Therefore the only measure you should focus on in terms of your ‘total return’ of income and capital, is the Yield to Maturity of the bond, which for this bond on 31 October 2017 was 2.6%.  Yield to maturity or just Yield, takes into account both the 5.94% income you get each year plus the $9.50 capital loss at maturity.

So yes you’re getting income at a rate that’s way above a term deposit income, but you need to account for the capital loss at the end.  The reason you’d invest in the first place, is your total annual return is still 2.6%.  In other words the hefty coupons will outweigh the capital loss giving you a positive annual return each year.

The capital loss can be offset against other gains in that tax year.  All bonds globally issued when rates were much higher have higher coupons and so they all trade at a premium to $100, so this is a constant feature of bond market globally.  Some people see it as getting some of their capital back early in the form of the higher coupons.

Bond investments should be thought of in terms of their overall Yield to Maturity as the gain or loss of capital at maturity is dependent on whether rates are higher or lower now, compared with when the bonds were issued and their coupon rate was set.  Bonds issued in 2017 with 3% coupons, will be trading in the $90s and $80s if rates go back up to say 6-7% but they’ll still mature at $100.

Note this makes the price of a bond somewhat meaningless as a guide of ‘worth’ or risk.  For example, assume Telstra is the same company from a risk perspective in 2010, 2017, and 7 years hence in 2024.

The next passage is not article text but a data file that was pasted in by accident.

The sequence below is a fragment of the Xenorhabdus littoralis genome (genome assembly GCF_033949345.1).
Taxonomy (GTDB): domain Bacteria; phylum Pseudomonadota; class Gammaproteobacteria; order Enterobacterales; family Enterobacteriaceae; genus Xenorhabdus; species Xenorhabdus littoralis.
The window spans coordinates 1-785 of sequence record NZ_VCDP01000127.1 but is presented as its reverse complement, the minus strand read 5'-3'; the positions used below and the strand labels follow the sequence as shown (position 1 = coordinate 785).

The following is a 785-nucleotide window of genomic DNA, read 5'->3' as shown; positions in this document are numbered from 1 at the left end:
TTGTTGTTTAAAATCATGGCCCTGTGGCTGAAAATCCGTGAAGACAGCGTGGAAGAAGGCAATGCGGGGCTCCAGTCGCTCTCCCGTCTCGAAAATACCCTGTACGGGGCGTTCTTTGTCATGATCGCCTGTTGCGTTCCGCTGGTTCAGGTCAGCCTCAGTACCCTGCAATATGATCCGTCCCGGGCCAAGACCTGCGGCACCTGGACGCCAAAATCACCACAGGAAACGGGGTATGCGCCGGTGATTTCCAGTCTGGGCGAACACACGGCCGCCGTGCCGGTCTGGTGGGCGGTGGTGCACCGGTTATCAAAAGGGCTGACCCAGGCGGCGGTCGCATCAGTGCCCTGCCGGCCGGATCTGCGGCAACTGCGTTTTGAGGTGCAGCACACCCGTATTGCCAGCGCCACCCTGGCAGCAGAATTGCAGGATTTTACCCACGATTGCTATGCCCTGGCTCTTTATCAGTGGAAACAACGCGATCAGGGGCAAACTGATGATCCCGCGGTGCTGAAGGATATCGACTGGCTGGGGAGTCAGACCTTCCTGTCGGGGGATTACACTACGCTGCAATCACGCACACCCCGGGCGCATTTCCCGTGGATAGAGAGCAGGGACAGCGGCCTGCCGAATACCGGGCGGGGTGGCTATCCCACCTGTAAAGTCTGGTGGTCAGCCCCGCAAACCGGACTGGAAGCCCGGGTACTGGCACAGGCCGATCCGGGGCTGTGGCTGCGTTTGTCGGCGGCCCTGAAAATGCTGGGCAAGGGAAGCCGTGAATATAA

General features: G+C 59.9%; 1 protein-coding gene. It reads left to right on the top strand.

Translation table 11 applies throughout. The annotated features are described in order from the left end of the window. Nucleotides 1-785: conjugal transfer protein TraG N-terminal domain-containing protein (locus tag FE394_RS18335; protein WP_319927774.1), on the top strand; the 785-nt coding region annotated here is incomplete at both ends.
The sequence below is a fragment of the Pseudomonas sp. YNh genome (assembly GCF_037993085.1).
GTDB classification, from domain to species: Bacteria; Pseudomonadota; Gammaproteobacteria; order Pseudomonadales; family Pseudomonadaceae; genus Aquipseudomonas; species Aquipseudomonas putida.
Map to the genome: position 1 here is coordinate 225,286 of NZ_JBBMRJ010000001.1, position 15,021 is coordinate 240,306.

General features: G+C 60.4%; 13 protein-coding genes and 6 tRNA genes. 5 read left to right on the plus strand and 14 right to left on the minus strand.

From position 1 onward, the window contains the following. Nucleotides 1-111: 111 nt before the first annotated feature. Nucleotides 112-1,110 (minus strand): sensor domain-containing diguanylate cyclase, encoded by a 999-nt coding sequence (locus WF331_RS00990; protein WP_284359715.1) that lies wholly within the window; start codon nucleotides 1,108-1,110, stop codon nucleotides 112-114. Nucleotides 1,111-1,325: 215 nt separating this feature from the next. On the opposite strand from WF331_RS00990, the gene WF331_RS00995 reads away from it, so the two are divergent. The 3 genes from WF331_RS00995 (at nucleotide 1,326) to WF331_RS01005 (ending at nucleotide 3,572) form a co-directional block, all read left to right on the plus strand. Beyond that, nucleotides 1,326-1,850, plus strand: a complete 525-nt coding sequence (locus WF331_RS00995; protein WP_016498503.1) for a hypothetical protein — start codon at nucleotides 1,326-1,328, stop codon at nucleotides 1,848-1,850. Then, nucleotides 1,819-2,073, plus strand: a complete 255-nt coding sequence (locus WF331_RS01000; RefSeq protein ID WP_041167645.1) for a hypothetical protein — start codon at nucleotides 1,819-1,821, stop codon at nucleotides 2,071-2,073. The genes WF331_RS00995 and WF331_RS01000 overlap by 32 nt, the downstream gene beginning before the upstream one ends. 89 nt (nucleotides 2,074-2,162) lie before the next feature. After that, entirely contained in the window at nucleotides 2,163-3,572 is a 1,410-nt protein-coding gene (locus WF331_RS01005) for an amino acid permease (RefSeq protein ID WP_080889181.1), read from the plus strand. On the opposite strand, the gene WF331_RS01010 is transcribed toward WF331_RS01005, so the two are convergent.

A 10 year Telstra bond issued in 2010 when the cash rate was 6-7% had to have had a very high coupon and its trades at $117 today.  A 10 year bond issued by Telstra today when the cash rate is at 1.5% would have a low coupon – say 3%. It might be trading at say $90 in 7 years’ time if rates were much higher than today.

Economically they would be very similar propositions in terms of ten year loans to Telstra, which we’ve assumed is the same risk proposition to me the investor.  The fact they’re trading at significantly different prices actually says nothing about Telstra and the investment proposition of that bond – they were just issued when interest rates were at significantly different levels and so their prices act accordingly.

Q6: “I’m not sure how to measure XTB returns.”

One fantastic feature of bonds compared to many other investment types is that their returns are predictable, because their payment amounts are known and payment dates are known.  You actually know before you invest what the return is going to be.  For most investments you have to wait until after your investment.

This is obviously subject to the issuer not defaulting but let’s take that as a low level known risk for investment grade bond issuers.  So if you buy and hold an XTB to maturity, the total return you will receive should be very similar to the Yield to Maturity you bought the XTBs for.  This is how to measure returns for bonds or XTBs you hold to maturity.

The reason your actual return may be somewhat different to the Yield to Maturity is that the Yield calculation assumes all coupons are also reinvested at the same yield.  If you spend the income rather than reinvest it, then your actual return will be lower than the Yield to Maturity you bought the bonds for.

You should also read the comments above about Yields from coupon income (running yield) being very different to the Total Return from your investment that the Yield to Maturity is telling you.

ASX and brokers only show XTB prices rather than the Yield that price equates to.  When you buy XTBs, or before you buy them, you can put any XTB price into the Price/Yield calculator to see what that price means in Yield terms and vice versa.

If you don’t plan to hold to maturity, and you sell the XTBs on ASX, then like all other ASX securities that you buy and sell, you need to compare your XTB buy price and your sell price over the period you held the XTBs for.  You need to take any coupons you received into account (and annualise this for a per annum total return).  This is the same exercise in measuring total returns for any security you buy and sell.